I want to know if there is a way to monitor the size and time taken for an HTTP request in a TLS transaction using a proxy or other network traffic inspection tool. Note that I do not want to inspect the content of request or response. However, I just want to know the number of HTTP requests, and time and size for each request.
HTTP/1.x traffic consists of a single request followed by a single response inside a TCP or TLS connection. There can be multiple requests and matching responses inside the same connection but typically a new request is only sent once the response is received fully. With this in mind you can do a flow analysis, i.e. look at records of type application_data and analyse in which direction they are sent (i.e. request or response) and how many bytes they transport. From this you can easily distinguish requests and responses even if the traffic is encrypted. You will also get the size of requests and response, although not the exact number of bytes but a close value.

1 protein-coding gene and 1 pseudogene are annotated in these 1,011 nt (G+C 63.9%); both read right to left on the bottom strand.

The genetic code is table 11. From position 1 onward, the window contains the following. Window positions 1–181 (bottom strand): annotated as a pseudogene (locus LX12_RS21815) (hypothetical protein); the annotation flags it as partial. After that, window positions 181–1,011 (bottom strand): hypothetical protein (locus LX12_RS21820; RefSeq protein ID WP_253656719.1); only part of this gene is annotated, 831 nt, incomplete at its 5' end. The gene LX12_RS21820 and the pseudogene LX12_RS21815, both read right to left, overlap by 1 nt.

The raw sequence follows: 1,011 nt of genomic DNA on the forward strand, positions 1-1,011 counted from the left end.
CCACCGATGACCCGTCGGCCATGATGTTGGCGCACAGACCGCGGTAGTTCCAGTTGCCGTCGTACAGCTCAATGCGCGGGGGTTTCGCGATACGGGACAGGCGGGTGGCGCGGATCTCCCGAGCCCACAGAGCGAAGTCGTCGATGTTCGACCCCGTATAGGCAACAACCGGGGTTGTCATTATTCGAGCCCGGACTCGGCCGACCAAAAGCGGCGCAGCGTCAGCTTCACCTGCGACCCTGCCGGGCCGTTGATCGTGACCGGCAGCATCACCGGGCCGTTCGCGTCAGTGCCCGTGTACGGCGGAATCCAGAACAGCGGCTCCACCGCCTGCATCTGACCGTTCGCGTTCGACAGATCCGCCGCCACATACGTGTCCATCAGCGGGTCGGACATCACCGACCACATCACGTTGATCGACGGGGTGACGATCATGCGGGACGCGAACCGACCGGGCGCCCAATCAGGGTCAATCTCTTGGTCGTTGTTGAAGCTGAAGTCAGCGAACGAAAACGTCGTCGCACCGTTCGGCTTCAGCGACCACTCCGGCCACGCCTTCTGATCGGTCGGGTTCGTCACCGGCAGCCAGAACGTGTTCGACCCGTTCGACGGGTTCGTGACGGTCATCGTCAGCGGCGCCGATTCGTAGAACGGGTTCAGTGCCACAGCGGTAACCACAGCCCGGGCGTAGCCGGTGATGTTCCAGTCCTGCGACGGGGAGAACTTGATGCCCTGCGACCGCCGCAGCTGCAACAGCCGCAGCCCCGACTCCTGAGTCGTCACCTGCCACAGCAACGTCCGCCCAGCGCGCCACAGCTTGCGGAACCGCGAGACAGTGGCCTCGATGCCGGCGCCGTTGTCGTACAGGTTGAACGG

While this described typical HTTP/1.x traffic there can be some less common behavior. Some clients use HTTP pipelining where request are already send before the previous response is received. Due to this message boundaries (i.e. end of request and response) are harder or impossible to detect. This is also true with HTTP/2 traffic where multiple requests and responses are interleaved inside the same TLS connection. And then there are Websockets which provide a bidirectional data exchange after the initial request and response pair. Depending on the kind of data exchange this might look similar to request and response or to be completely different.
You need a network analyser such as wireshark. This will allow you to see this information. https://www.wireshark.org/